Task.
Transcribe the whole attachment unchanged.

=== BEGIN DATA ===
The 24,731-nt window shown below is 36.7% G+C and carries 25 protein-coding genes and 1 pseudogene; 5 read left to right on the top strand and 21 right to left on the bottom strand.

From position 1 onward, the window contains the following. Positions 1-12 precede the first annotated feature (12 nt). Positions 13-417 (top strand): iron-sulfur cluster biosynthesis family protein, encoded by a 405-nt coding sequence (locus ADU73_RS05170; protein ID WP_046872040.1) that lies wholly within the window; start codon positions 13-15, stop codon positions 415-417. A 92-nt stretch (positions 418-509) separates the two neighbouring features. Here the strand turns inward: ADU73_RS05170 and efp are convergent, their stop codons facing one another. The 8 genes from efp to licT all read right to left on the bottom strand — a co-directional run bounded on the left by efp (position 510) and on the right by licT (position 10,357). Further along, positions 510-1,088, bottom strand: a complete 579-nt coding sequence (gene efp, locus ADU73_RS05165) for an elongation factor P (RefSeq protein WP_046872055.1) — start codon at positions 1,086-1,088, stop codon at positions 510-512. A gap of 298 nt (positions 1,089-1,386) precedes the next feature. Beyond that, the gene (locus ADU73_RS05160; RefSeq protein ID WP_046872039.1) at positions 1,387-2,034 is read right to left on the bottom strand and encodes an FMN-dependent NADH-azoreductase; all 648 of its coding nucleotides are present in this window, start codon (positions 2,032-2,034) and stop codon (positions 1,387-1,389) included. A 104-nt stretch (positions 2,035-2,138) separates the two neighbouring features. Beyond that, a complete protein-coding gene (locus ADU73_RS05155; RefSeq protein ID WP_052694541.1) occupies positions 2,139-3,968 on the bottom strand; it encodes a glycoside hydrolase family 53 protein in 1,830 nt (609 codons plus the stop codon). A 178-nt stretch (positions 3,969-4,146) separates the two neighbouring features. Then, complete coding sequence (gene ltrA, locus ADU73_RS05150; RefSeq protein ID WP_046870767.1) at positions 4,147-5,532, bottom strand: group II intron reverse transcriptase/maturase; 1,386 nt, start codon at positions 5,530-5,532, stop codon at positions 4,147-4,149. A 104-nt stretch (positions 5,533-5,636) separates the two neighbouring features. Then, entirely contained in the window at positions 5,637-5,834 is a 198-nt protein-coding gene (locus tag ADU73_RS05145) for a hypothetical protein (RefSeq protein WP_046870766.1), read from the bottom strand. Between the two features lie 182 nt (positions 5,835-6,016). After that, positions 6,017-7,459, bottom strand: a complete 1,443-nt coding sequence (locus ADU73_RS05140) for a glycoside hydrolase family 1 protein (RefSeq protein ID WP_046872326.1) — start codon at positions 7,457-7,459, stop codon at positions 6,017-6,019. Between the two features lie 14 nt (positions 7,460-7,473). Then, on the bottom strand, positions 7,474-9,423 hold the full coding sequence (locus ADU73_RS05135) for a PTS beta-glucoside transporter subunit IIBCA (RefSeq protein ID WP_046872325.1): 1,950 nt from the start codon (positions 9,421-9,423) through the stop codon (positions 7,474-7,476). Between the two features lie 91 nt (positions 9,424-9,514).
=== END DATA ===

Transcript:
The 24,731-nt window shown below is 36.7% G+C and carries 25 protein-coding genes and 1 pseudogene; 5 read left to right on the top strand and 21 right to left on the bottom strand.

From position 1 onward, the window contains the following. Positions 1-12 precede the first annotated feature (12 nt). Positions 13-417 (top strand): iron-sulfur cluster biosynthesis family protein, encoded by a 405-nt coding sequence (locus ADU73_RS05170; protein ID WP_046872040.1) that lies wholly within the window; start codon positions 13-15, stop codon positions 415-417. A 92-nt stretch (positions 418-509) separates the two neighbouring features. Here the strand turns inward: ADU73_RS05170 and efp are convergent, their stop codons facing one another. The 8 genes from efp to licT all read right to left on the bottom strand — a co-directional run bounded on the left by efp (position 510) and on the right by licT (position 10,357). Further along, positions 510-1,088, bottom strand: a complete 579-nt coding sequence (gene efp, locus ADU73_RS05165) for an elongation factor P (RefSeq protein WP_046872055.1) — start codon at positions 1,086-1,088, stop codon at positions 510-512. A gap of 298 nt (positions 1,089-1,386) precedes the next feature. Beyond that, the gene (locus ADU73_RS05160; RefSeq protein ID WP_046872039.1) at positions 1,387-2,034 is read right to left on the bottom strand and encodes an FMN-dependent NADH-azoreductase; all 648 of its coding nucleotides are present in this window, start codon (positions 2,032-2,034) and stop codon (positions 1,387-1,389) included. A 104-nt stretch (positions 2,035-2,138) separates the two neighbouring features. Beyond that, a complete protein-coding gene (locus ADU73_RS05155; RefSeq protein ID WP_052694541.1) occupies positions 2,139-3,968 on the bottom strand; it encodes a glycoside hydrolase family 53 protein in 1,830 nt (609 codons plus the stop codon). A 178-nt stretch (positions 3,969-4,146) separates the two neighbouring features. Then, complete coding sequence (gene ltrA, locus ADU73_RS05150; RefSeq protein ID WP_046870767.1) at positions 4,147-5,532, bottom strand: group II intron reverse transcriptase/maturase; 1,386 nt, start codon at positions 5,530-5,532, stop codon at positions 4,147-4,149. A 104-nt stretch (positions 5,533-5,636) separates the two neighbouring features. Then, entirely contained in the window at positions 5,637-5,834 is a 198-nt protein-coding gene (locus tag ADU73_RS05145) for a hypothetical protein (RefSeq protein WP_046870766.1), read from the bottom strand. Between the two features lie 182 nt (positions 5,835-6,016). After that, positions 6,017-7,459, bottom strand: a complete 1,443-nt coding sequence (locus ADU73_RS05140) for a glycoside hydrolase family 1 protein (RefSeq protein ID WP_046872326.1) — start codon at positions 7,457-7,459, stop codon at positions 6,017-6,019. Between the two features lie 14 nt (positions 7,460-7,473). Then, on the bottom strand, positions 7,474-9,423 hold the full coding sequence (locus ADU73_RS05135) for a PTS beta-glucoside transporter subunit IIBCA (RefSeq protein ID WP_046872325.1): 1,950 nt from the start codon (positions 9,421-9,423) through the stop codon (positions 7,474-7,476). Between the two features lie 91 nt (positions 9,424-9,514).